Some of life's biggest moments are portrayed onstage from birth to death. For the average person, the idea of a make out session with someone you've just met in front of a large group of strangers seems really daunting, but for an actor, it's all in a day's work. These onstage experiences are something we actors often forget are not a part of a non-actor's life. As an actor, I often find myself pushing the boundaries of normal behavior because my embarrassment threshold is very low when it comes to being the center of attention.
For example, I am currently in a directing class intended for English majors who may need to run theatre programs for youth when they become teachers. In the class, some of us serve as directors while the rest make up the actors, which of course rotates per exercise. Since we are performing about one-minute scenes, not very many crazy out there things can happen, but I was surprised to find some fellow students timid to read lines from the script with the intended emotion.
For many of them, this is their first real theatre class, so of course, shyness is expected, but after spending two years in the theatre department, I forgot that not everyone is as comfortable as us with getting up there and baring our heart to the world.our heart to the world.baring our heart to the world.
While directing my classmates in scenes, I've found that opening them up to becoming comfortable while performing is a much larger part of the process than it is during my other acting classes, and it got me thinking about all the crazy things I've done and seen done onstage that most actors don't think twice about.
Beginning with kissing, I've personally kissed seven different people for onstage purposes, including some that were just for a scene in class, or during an understudy run. But they're all fake, you say! No, actually. I've only done a staged kiss with one of those seven people, because, on the whole, most actors, in my experience, prefer a real kiss because it looks more authentic and helps to establish the relationship in a more realistic way.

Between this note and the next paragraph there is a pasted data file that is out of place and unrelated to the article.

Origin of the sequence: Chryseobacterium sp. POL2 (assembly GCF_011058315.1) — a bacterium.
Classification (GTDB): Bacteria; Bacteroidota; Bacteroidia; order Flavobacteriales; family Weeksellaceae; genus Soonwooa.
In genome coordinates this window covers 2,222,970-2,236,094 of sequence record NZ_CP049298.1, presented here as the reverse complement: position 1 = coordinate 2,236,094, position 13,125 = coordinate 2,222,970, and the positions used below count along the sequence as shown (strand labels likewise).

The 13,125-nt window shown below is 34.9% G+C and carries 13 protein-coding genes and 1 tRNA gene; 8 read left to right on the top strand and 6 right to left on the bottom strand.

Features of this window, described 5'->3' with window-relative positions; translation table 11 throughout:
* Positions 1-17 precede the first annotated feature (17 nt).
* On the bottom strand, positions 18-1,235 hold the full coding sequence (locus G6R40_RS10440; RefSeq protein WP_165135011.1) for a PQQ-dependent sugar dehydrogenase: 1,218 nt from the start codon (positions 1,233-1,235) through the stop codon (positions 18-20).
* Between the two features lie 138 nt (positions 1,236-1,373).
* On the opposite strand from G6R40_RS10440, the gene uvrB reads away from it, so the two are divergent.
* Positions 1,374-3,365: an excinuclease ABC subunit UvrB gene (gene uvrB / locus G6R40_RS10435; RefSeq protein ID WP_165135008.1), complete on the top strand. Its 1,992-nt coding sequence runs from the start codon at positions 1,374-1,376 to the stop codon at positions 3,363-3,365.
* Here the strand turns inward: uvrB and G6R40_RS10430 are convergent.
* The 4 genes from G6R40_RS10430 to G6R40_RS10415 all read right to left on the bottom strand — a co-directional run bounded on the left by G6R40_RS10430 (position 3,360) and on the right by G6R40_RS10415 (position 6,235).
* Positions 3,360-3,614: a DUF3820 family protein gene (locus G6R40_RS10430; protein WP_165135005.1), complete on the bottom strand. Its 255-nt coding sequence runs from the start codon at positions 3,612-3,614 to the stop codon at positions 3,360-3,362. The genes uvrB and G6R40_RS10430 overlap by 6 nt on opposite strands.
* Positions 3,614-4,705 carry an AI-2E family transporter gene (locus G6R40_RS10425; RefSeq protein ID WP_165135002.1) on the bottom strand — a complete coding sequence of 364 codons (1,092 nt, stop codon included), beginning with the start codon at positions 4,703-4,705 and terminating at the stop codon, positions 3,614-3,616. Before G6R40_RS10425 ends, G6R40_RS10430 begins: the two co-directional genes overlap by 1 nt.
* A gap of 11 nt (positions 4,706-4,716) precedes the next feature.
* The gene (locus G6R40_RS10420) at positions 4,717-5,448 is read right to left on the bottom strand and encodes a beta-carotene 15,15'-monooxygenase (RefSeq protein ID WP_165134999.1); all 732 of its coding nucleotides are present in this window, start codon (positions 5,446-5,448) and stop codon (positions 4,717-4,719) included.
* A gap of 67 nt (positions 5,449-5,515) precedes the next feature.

Is it awkward? Of course, it is the first few times! Especially if you're an understudy and you have to just go for it because it's your one shot at practice! But kissing is simple compared to some other things we are asked to do.
Marriage is another common occurrence in theatre. Everything is there from the dress to the witnesses to the ceremony itself. It kinda takes the magic out of waiting for your special day when you get "married" five times a week for nine weeks. And along with marriage comes children and that manifests itself in many forms onstage from pregnancy tests to labor.
Currently in "American Idiot," my character faces an unexpected pregnancy from the moment she finds out and has to tell her boyfriend, through the baby bump, all the way to carrying around two separate baby dolls around stage who are just as much my scene partners as my fellow actors. I have played characters who have had babies before, but this show marks my first time wearing a baby bump, and to be honest, it took some getting used to, but as with everything in theatre, your character overwhelms your own feelings and you become one with how your character feels about their situation.
On the topic of children, sex is another big moment shown on stage. With every passing year, more and more shows show nudity, stripping, and sex onstage, for example, "Heathers the Musical" where two characters have sex while singing a song and two other characters also strip onstage in the hopes of getting lucky themselves.
Which finally brings me to one of the most questionable onstage actions, rape. I have personally auditioned for a show where I had to say whether I was comfortable performing in a simulated rape onstage.
I wasn't in the show, but watching that scene was not easy. And it brings me to the ethical question of what you personally are comfortable with doing onstage from cussing to simulating rape. How far are you willing to go to tell the story?
At the end of the day, reflecting on all of the crazy things I've seen and done onstage it seems bizarre that people pay to watch actors live some of life's most personal moments. But I can't imagine my life any different because, at the end of the day, I love what I do, and what I do to tell my characters' story to the audience.